Child First, Disability Second
Child first, disability second. Guest blogger Mark Arnold explains how the order of those words can and should shift our perception of people living with disabilities and special needs. Once you read his words, you may want to share his wisdom to get the perception shift ball rolling.
Often, when someone asks me for help regarding a child with additional needs or disabilities, their starting point is problem solving centered on the child’s condition. It’s easy to see how this narrative forms. It comes from a place of getting a child that doesn’t fit our model of a typical child to adapt. The main thing that’s preventing it is their disability.
Surely there is a better way of looking at this. A starting point that isn’t problem-centered but child-centered looks first at a fabulous, individual, gifted child of God and build a more positive narrative about how we can adapt to meet the child’s needs. In other words, put the child first, disability second.
For example, our son, James is loving and affectionate, has an infectious belly laugh, loves Minions, the color yellow, PlayDoh, and trips to the farm shop or café. He is a good looking lad (I know, I’m biased!) who is loved by everyone who meets him. He is also autistic and has learning difficulties and epilepsy, so he needs adaptations to access things and be included.
A tool I regularly recommend to support children like James is a one page profile, a resource to help anyone working with children or young people get to know them better. The profile asks three key questions of the person being profiled. The order and priority given them (child first, disability second) is important.
1. What do people like and admire about me?
This sets the right tone from the outset and creates a positive narrative about the child or young person, a child-centered narrative rather than a problem-centered one. By identifying and listing the positive attributes of the child we see him more full. We see the positive things about the child that are fulfilling. This focus is affirming and constructive, completely changing the way we think about the child and respond.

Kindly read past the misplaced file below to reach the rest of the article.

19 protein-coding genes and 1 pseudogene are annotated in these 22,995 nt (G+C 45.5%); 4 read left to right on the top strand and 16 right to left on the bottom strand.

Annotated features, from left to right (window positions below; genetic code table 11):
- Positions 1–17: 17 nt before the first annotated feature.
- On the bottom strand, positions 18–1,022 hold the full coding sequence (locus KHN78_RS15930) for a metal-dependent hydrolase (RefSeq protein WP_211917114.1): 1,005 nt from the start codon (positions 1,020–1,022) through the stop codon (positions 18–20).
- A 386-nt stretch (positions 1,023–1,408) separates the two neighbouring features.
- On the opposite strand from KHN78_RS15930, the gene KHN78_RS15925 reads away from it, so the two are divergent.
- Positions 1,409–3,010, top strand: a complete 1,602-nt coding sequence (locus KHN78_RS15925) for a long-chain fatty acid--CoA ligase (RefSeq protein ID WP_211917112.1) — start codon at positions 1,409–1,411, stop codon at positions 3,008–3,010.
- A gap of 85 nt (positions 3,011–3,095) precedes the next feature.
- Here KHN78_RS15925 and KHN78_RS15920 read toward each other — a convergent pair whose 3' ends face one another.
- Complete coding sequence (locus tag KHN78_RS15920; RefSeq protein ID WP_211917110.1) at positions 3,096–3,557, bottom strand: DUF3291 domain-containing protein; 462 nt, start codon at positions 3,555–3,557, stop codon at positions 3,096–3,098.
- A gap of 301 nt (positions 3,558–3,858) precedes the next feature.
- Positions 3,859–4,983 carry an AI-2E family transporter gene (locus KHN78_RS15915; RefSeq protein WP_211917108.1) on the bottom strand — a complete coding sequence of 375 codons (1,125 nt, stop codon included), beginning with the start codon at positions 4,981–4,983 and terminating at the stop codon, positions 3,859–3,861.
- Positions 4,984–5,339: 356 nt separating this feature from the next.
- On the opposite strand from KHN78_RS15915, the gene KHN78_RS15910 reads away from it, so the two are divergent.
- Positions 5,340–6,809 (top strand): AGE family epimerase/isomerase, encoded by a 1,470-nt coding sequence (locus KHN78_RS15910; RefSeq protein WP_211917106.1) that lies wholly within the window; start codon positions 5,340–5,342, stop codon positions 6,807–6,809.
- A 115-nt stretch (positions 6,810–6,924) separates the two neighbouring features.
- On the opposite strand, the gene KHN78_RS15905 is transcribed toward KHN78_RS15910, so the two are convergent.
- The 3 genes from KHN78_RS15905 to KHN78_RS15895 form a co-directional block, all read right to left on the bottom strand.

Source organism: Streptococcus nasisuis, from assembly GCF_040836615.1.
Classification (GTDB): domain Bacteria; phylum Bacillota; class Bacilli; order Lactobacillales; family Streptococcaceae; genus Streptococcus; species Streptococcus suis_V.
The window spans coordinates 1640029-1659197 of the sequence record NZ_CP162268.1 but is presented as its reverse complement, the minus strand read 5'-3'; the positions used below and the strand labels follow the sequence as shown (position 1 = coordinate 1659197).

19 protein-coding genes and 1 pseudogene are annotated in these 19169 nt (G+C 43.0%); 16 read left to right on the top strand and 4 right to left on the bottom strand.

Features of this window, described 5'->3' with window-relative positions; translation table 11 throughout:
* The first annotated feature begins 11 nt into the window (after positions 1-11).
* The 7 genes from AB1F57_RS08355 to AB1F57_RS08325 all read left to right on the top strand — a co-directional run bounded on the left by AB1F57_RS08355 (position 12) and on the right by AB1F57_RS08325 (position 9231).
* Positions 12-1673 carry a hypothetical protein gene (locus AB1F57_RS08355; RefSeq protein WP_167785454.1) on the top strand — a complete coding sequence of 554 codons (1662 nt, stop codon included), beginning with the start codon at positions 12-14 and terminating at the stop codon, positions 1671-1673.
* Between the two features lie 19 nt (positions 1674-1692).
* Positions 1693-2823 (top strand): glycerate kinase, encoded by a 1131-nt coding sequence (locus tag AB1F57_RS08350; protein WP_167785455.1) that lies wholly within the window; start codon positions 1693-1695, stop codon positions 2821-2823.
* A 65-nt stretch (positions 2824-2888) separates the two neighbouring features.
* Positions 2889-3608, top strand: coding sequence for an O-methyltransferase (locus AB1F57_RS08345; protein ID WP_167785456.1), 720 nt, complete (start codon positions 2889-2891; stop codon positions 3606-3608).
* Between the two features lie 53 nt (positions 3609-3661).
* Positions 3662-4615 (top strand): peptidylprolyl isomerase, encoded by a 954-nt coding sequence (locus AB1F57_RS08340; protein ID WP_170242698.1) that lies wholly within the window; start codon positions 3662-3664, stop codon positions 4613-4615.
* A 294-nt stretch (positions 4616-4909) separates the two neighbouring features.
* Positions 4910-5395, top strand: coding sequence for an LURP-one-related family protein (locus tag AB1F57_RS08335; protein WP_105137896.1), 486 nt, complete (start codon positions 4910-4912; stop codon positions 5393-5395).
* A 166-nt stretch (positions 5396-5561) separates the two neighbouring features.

2. What makes me happy?
If we know what makes a child or young person happy then we can get to know him better through those things. We see him more broadly as an animal lover, as someone who likes to play with and explore through the sense of touch, or as someone who like technology. We can also use those things to engage the child and keep him interested and focused.
3. How I want to be supported.
The words used in this final section are deliberate and helpful. First, it is a person-centered statement. Second, it talks about what support needs to look like, putting the emphasis on us to provide that support, for us to adapt rather than the child. That’s the right way around!
Resources like this can help change the narrative for children and young people with disabilities and special needs. (You can download one page profiles at www.sheffkids.co.uk. Go to the Adults section and choose Resources.) These resources help us understand people as individuals, not labels. They also can change perceptions about children and young people with additional needs or disabilities from being seen as problems to solve to being people to serve.
When we see each child as a child first, disability second, we see them as God does.
The Lord does not look at the things people look at. People look at the outside of a person. But the Lord looks at what is in the heart.
1 Samuel 16:7b (NIRV)
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By Mark Arnold
Mark Arnold is the Additional Needs Ministry Director at Urban Saints, a leading national Christian children’s and youth organization. He is co-founder of the Additional Needs Alliance, a national and international advocate for children and young people with additional needs or disabilities. Mark is a Churches for All and Living Fully Network partner, a member of the Council for Disabled Children and the European Disability Network. He writes an additional needs column for Premier Youth and Children’s Work (YCW) magazine and blogs at The Additional Needs Blogfather, He is father to James, who has autism spectrum condition, associated learning disability, and epilepsy. To find out more about how Mark’s work can help you, contact him at: email@example.com or @Mark_J_Arnold.
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